There’s a lot more to on-page SEO, but doing these seven things can help boost your SEO while also keeping visitors on your site and reducing your bounce rate.
Include visual content
If you want to keep visitors on your website longer and reduce your bounce rate, take them beyond the page with visual content.
The written content on your website is super critical, but to keep people interested and keep them moving around your site, you should add videos, graphics that support the info you cite, and relevant images to keep visitors scrolling down the page and clicking on other content to learn more.
Here’s a great example of a blog post on the Moss Media blog that adds in a chart to help readers visualize the stats being cited. This lends more credibility to your content, and it keeps people flowing along through your site.
You can also use images to highlight other content on your site to encourage your visitors to visit more pages. Add a banner with a call-to-action letting people know about a new report on another part of the site. Or point them toward a relevant service.
Using visuals, however you work them into your site, can really boost your stats and lower your bounce rate. So, create a strategy for adding visuals in a way that adds value for your visitors and keeps them on your site longer.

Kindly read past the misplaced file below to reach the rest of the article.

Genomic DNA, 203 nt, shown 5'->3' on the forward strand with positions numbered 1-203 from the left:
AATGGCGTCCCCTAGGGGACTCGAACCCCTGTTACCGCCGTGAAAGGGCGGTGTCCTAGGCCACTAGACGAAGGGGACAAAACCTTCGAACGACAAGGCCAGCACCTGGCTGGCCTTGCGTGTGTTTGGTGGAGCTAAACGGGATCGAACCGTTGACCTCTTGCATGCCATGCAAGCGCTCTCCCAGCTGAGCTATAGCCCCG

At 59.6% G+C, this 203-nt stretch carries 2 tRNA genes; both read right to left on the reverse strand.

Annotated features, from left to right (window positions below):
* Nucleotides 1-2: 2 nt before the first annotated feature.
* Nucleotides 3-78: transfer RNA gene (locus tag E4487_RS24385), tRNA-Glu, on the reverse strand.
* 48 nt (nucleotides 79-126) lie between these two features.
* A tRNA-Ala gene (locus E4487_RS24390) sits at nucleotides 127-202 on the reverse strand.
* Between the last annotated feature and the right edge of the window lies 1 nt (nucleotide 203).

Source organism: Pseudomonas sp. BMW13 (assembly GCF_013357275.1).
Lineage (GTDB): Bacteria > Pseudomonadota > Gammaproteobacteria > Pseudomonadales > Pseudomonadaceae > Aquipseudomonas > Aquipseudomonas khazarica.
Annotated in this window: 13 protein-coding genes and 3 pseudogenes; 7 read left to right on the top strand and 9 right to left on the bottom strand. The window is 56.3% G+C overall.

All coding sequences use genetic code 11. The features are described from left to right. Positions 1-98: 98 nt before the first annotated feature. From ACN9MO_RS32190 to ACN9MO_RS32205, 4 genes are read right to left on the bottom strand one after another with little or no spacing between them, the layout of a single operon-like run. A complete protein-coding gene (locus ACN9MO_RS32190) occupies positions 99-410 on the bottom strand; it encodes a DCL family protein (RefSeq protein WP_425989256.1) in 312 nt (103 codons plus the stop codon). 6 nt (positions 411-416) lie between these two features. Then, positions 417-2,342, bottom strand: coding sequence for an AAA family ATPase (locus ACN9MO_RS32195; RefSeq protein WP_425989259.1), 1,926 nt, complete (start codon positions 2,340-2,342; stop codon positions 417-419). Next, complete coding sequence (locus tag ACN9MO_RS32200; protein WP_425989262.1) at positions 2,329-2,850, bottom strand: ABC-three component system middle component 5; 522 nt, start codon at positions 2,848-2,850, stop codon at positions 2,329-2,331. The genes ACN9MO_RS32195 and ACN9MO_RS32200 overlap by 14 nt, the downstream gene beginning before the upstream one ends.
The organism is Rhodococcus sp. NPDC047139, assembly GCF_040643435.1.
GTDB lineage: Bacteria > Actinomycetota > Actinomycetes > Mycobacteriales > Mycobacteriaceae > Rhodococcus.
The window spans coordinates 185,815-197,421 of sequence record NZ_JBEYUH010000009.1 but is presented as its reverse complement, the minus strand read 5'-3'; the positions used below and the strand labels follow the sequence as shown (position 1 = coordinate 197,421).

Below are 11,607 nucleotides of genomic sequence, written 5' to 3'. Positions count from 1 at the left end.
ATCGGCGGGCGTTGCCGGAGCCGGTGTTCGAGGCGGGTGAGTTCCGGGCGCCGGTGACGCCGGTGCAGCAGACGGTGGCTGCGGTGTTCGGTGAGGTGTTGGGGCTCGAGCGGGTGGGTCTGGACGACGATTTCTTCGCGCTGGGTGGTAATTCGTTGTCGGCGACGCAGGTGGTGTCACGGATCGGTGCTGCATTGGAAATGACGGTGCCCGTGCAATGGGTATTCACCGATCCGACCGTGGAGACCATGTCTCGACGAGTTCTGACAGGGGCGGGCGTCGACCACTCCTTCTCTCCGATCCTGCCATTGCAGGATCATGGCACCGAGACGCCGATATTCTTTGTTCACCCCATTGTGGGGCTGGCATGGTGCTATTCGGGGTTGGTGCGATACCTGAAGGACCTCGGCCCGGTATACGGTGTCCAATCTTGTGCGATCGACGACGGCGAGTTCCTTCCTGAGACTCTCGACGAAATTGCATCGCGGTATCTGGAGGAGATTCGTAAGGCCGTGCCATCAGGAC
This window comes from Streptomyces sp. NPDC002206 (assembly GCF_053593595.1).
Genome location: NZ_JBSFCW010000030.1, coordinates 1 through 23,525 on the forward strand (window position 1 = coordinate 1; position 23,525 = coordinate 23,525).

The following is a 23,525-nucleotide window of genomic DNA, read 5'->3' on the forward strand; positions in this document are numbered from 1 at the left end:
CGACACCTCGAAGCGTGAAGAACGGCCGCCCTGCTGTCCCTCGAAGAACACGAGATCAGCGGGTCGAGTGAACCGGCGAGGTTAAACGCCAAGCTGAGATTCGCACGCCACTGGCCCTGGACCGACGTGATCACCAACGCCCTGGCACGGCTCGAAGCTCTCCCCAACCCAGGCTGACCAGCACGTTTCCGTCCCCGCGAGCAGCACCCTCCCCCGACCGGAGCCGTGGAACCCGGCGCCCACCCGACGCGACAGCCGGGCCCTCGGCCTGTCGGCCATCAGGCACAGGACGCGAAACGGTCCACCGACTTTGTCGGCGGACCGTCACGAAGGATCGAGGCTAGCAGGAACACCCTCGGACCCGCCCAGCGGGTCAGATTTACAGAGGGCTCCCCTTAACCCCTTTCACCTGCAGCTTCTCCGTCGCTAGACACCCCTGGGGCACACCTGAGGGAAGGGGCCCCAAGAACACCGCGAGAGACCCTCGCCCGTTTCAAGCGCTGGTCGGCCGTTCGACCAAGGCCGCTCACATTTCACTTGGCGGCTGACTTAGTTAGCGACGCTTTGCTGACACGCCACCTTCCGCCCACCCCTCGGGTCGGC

Speed up your site
Ever click on a search result expecting the site to pop up right away, but you’re met with a white screen as the site struggles to load?
Yep, we all have. And yes, it’s super frustrating.
If your site is guilty of slow page loading times, you’re likely sending lots of your visitors away before they ever have a chance to explore your site.
If you want to reduce bounce rate and stop losing visitors, you need to find ways to speed up the time it takes for your pages and posts to load.
To speed up your site’s load time, try the following.
- Spring for better website hosting
- Compress your images
- Reduce the number of redirects
- Use a CDN
- Remove unused plugins
- Enable caching
- Minimize the code on your site
Be sure to put steps in place to reduce the load time. You can find out how your site is looking when it comes to loading times by using tools like Google PageSpeed, Pingdom, and GTMetrix.
Reduce your bounce rate and boost your website’s performance
Bounce rate impacts businesses differently. That said, having a lower bounce rate can have a very positive impact on your website.
By lowering your site’s bounce rate, you increase your opportunities for conversions, keep visitors on your site longer, and boost your stats for search engines (whether they’re looking or not).
There’s a ton of value in taking the time to assess your site’s bounce rate and pinpoint ways you could reduce that high percentage.
Take the steps listed in this article, and you’ll be well on your way to seeing those bounce rate stats drop and your more positive stats rise.